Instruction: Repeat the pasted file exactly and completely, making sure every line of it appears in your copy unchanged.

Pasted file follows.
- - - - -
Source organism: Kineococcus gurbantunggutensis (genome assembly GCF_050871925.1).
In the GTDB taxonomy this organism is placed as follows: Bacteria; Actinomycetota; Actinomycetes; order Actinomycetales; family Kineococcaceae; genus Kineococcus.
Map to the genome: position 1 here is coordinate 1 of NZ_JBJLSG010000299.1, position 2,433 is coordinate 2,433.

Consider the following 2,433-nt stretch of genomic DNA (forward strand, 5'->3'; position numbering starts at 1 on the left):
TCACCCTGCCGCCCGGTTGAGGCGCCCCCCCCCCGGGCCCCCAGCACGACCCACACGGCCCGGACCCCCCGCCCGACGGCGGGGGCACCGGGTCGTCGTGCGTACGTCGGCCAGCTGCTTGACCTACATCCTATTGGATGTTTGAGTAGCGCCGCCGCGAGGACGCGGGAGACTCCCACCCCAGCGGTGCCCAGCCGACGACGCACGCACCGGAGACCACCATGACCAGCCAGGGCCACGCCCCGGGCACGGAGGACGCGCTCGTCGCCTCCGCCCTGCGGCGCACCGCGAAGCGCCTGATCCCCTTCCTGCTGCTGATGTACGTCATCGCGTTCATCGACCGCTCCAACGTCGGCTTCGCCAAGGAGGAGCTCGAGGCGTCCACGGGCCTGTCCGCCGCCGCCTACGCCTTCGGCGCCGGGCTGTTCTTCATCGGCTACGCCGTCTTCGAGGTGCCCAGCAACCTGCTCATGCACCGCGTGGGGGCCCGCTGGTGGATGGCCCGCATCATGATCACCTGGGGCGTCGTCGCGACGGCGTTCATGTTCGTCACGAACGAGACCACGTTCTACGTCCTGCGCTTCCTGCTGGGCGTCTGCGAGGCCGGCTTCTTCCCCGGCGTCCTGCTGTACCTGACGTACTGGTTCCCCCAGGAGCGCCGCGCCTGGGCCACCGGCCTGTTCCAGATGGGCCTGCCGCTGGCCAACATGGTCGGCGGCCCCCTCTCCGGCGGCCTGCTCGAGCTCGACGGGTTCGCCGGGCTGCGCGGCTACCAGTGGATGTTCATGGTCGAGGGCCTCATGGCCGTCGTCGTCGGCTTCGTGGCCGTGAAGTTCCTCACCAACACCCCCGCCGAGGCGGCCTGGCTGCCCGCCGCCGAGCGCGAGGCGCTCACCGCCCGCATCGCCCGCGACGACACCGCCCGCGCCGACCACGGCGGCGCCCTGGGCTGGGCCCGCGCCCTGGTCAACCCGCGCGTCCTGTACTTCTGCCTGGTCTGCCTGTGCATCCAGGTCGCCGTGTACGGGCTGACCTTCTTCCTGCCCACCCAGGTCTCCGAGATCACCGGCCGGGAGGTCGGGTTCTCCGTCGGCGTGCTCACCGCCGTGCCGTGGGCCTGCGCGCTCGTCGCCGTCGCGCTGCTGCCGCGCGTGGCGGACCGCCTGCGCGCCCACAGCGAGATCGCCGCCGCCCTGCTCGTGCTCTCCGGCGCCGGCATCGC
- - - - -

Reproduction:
Source organism: Kineococcus gurbantunggutensis (genome assembly GCF_050871925.1).
In the GTDB taxonomy this organism is placed as follows: Bacteria; Actinomycetota; Actinomycetes; order Actinomycetales; family Kineococcaceae; genus Kineococcus.
Map to the genome: position 1 here is coordinate 1 of NZ_JBJLSG010000299.1, position 2,433 is coordinate 2,433.

Consider the following 2,433-nt stretch of genomic DNA (forward strand, 5'->3'; position numbering starts at 1 on the left):
TCACCCTGCCGCCCGGTTGAGGCGCCCCCCCCCCGGGCCCCCAGCACGACCCACACGGCCCGGACCCCCCGCCCGACGGCGGGGGCACCGGGTCGTCGTGCGTACGTCGGCCAGCTGCTTGACCTACATCCTATTGGATGTTTGAGTAGCGCCGCCGCGAGGACGCGGGAGACTCCCACCCCAGCGGTGCCCAGCCGACGACGCACGCACCGGAGACCACCATGACCAGCCAGGGCCACGCCCCGGGCACGGAGGACGCGCTCGTCGCCTCCGCCCTGCGGCGCACCGCGAAGCGCCTGATCCCCTTCCTGCTGCTGATGTACGTCATCGCGTTCATCGACCGCTCCAACGTCGGCTTCGCCAAGGAGGAGCTCGAGGCGTCCACGGGCCTGTCCGCCGCCGCCTACGCCTTCGGCGCCGGGCTGTTCTTCATCGGCTACGCCGTCTTCGAGGTGCCCAGCAACCTGCTCATGCACCGCGTGGGGGCCCGCTGGTGGATGGCCCGCATCATGATCACCTGGGGCGTCGTCGCGACGGCGTTCATGTTCGTCACGAACGAGACCACGTTCTACGTCCTGCGCTTCCTGCTGGGCGTCTGCGAGGCCGGCTTCTTCCCCGGCGTCCTGCTGTACCTGACGTACTGGTTCCCCCAGGAGCGCCGCGCCTGGGCCACCGGCCTGTTCCAGATGGGCCTGCCGCTGGCCAACATGGTCGGCGGCCCCCTCTCCGGCGGCCTGCTCGAGCTCGACGGGTTCGCCGGGCTGCGCGGCTACCAGTGGATGTTCATGGTCGAGGGCCTCATGGCCGTCGTCGTCGGCTTCGTGGCCGTGAAGTTCCTCACCAACACCCCCGCCGAGGCGGCCTGGCTGCCCGCCGCCGAGCGCGAGGCGCTCACCGCCCGCATCGCCCGCGACGACACCGCCCGCGCCGACCACGGCGGCGCCCTGGGCTGGGCCCGCGCCCTGGTCAACCCGCGCGTCCTGTACTTCTGCCTGGTCTGCCTGTGCATCCAGGTCGCCGTGTACGGGCTGACCTTCTTCCTGCCCACCCAGGTCTCCGAGATCACCGGCCGGGAGGTCGGGTTCTCCGTCGGCGTGCTCACCGCCGTGCCGTGGGCCTGCGCGCTCGTCGCCGTCGCGCTGCTGCCGCGCGTGGCGGACCGCCTGCGCGCCCACAGCGAGATCGCCGCCGCCCTGCTCGTGCTCTCCGGCGCCGGCATCGC